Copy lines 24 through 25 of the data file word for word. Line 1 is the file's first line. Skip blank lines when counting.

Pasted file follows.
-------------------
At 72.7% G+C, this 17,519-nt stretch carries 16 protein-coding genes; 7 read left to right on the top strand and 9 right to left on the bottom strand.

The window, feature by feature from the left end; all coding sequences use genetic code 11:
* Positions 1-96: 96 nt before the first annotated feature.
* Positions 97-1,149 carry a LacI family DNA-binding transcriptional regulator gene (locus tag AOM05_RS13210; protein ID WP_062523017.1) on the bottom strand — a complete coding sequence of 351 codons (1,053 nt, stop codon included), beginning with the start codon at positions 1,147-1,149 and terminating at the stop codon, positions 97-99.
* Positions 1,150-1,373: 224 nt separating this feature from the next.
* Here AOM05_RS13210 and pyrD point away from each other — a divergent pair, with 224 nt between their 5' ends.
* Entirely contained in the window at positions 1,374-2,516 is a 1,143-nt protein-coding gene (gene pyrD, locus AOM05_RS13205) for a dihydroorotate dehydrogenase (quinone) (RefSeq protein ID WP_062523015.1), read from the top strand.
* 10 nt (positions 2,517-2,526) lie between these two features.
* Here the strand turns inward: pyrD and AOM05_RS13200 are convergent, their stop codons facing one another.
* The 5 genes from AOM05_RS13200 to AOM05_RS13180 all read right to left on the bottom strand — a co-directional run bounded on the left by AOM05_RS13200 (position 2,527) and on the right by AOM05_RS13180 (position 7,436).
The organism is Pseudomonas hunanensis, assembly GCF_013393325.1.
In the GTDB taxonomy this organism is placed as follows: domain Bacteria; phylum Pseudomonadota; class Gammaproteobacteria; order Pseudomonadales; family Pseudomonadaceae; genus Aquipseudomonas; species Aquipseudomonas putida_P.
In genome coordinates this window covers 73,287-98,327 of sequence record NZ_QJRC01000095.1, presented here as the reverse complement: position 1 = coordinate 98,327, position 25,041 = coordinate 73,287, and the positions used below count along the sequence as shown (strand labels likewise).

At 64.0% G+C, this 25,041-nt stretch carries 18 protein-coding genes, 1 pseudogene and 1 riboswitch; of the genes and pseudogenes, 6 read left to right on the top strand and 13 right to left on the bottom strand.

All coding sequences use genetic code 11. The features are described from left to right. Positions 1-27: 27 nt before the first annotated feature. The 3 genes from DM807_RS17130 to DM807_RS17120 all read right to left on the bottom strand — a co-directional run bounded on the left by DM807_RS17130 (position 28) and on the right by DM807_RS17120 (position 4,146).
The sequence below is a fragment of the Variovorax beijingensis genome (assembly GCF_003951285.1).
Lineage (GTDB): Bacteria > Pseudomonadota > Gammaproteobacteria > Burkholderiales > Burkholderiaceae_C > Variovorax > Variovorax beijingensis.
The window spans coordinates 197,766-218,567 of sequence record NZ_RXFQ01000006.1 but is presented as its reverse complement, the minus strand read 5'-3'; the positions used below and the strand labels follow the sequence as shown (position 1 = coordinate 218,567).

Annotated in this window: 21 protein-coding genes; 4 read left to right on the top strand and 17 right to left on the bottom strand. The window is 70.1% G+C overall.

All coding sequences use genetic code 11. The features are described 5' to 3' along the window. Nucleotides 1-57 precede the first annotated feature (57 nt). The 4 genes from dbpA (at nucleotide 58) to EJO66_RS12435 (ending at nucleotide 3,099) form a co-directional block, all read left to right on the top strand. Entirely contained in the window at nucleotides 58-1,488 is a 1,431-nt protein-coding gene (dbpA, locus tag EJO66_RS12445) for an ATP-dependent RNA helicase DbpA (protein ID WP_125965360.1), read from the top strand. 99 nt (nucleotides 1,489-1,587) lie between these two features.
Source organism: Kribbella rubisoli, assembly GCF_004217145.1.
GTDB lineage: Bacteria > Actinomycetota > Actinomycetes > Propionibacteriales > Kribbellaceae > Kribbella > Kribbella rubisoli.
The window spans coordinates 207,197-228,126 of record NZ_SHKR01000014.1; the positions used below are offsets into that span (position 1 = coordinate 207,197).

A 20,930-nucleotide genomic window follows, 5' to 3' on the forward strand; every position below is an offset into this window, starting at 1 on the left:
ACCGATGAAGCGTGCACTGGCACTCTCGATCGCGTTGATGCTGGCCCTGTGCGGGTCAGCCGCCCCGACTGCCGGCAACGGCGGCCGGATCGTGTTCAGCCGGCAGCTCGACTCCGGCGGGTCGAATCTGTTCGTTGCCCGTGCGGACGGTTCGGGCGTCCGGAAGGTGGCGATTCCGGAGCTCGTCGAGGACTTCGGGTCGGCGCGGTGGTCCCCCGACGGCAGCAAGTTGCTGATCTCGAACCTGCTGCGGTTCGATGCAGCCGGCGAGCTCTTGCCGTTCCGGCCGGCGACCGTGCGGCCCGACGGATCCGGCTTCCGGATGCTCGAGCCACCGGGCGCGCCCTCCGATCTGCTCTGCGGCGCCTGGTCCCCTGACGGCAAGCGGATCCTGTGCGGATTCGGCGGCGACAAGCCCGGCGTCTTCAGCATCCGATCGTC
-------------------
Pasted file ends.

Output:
A 20,930-nucleotide genomic window follows, 5' to 3' on the forward strand; every position below is an offset into this window, starting at 1 on the left:
ACCGATGAAGCGTGCACTGGCACTCTCGATCGCGTTGATGCTGGCCCTGTGCGGGTCAGCCGCCCCGACTGCCGGCAACGGCGGCCGGATCGTGTTCAGCCGGCAGCTCGACTCCGGCGGGTCGAATCTGTTCGTTGCCCGTGCGGACGGTTCGGGCGTCCGGAAGGTGGCGATTCCGGAGCTCGTCGAGGACTTCGGGTCGGCGCGGTGGTCCCCCGACGGCAGCAAGTTGCTGATCTCGAACCTGCTGCGGTTCGATGCAGCCGGCGAGCTCTTGCCGTTCCGGCCGGCGACCGTGCGGCCCGACGGATCCGGCTTCCGGATGCTCGAGCCACCGGGCGCGCCCTCCGATCTGCTCTGCGGCGCCTGGTCCCCTGACGGCAAGCGGATCCTGTGCGGATTCGGCGGCGACAAGCCCGGCGTCTTCAGCATCCGATCGTC